Book - 1939
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At the great Cornwall estate of Manderley, Maxim de Winter and his frightened new wife try to live with the haunting legacy of Maxim's first wife, the beautiful and cold Rebecca, who died in a sailing accident.
Publisher: London : Gollancz, 1939.
Branch Call Number: FICTION
Characteristics: 446 p ;,21 cm.


From Library Staff

(1938). In the suspense romance style, this is a classic gothic tale of mystery and love. At the great Cornwall estate of Manderley, Maxim de Winter and his frightened new wife try to live with the haunting legacy of Maxim's first wife, the beautiful and cold Rebecca, who died in a sailing accide... Read More »

If you like your romances dark, full of mystery with a touch of crime then this Gothic classic is for you! A naïve young woman is whisked away to a mysterious country estate by an even more mysterious male suitor, she hastily marries him but soon discovers that things aren't all as they seem. A p... Read More »

A classic in the realms of gothic literature, certain editions of this book also join the ranks of gothic novels where the cover features a woman in a nightgown lost out in the dark while looking back over her shoulder at an ominous mansion with a single lit window. (seriously, Google it, it’s a ... Read More »

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May 16, 2021

I saw the 1940 movie as a child and watched it again lately, after watching the latest version with Lily James. Then I decided I had to finally read the book, that for some reason I had not read yet. Well, I had high expectations, but overall I was slightly disappointed. Some sections are long and frankly boring and I could not like the protagonist, the unnamed narrator. Her self-doubting and constant desire to emulate and at the same time erase Rebecca were not for me. The narrator seems to me to be highly unreliable, because she doesn't seem to be able to make up her mind: does she want to be herself, someone who is not Rebecca and who cannot and should not imitate her, or does she rather aspire to identify with Rebecca, to be Rebecca incarnate again? And, above all, I cannot comprehend how she can so easily forgive Maxim, a murderous and hypocrite privileged member of patriarchy. I suppose she doesn't have much of a choice: what is she going to do, should she leave Maxim? Of course, some of my criticism is simply due to the different times I was raised in. In conclusion, I found this novel interesting but definitely overrated.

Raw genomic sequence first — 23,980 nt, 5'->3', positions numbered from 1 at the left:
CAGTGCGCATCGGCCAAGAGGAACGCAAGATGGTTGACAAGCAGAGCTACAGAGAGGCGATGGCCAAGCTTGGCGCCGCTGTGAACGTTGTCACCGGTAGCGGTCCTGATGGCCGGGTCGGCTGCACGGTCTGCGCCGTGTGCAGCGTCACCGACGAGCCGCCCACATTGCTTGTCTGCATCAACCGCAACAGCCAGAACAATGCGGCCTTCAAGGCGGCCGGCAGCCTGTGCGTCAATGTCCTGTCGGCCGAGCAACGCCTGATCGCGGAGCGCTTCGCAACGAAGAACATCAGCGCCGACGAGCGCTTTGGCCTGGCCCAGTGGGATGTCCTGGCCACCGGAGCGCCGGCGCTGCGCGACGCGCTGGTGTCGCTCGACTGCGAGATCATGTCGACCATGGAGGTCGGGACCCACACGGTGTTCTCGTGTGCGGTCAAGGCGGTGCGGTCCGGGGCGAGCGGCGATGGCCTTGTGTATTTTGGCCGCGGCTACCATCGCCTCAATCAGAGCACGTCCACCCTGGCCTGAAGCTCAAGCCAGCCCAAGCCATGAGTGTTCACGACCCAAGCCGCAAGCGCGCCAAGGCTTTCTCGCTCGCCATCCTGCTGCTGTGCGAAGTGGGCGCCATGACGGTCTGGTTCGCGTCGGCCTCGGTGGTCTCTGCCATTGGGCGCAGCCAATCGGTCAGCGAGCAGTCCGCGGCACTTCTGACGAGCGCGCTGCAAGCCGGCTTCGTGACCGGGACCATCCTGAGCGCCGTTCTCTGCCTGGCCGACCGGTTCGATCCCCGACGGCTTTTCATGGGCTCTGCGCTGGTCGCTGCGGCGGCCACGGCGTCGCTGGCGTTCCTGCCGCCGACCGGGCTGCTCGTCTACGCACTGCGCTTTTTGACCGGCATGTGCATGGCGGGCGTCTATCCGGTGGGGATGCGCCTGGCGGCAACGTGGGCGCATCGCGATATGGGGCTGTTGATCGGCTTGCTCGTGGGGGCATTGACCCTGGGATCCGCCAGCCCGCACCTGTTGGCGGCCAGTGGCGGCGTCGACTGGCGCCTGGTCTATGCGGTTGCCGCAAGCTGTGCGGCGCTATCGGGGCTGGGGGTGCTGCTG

May 01, 2021

The beginning of this book is extremely slow and not much happens for the first half or so; the rest of it is much better, but whether or not it's worth sitting through the beginning is up to personal opinion. I will say to its credit that I ended up enjoying this book more than I expected at the outset.

Apr 08, 2021

It was an ok read; the suspense was slow to come and fast to go.

JCLHelenH Mar 17, 2021

The Original Gone Girl.

Mar 15, 2021

Rebecca, according to her husband Max, who murdered her, was a monster. A sexual monster, just as Rochester in "Jane Eyre" reported his first wife to be.
Jane Eyre and the unnamed heroine of "Rebecca" both believe the men, and both the maligned wives end up dead.
Max de Winter (though not Rochester) could have divorced his wife, if only he hadn't been a social coward as well as a murderer: he was afraid of what people would say!
Not a very convincing justification for murder, but Mrs Nameless Second Wife was convinced. All that was important to her, we're asked to believe, is that Max never loved Rebecca! A little murder is nothing in comparison! Surely we all agree on that!
After that comes the incredible, fortuitous story of Rebecca's terminal cancer, and her taunting Max into killing her - way out of character for a woman who wanted to do everything HER way, not to mention that imminent death might have shocked even Rebecca into different ways of thinking and behaving.
But no - Rebecca was a monster, end of story.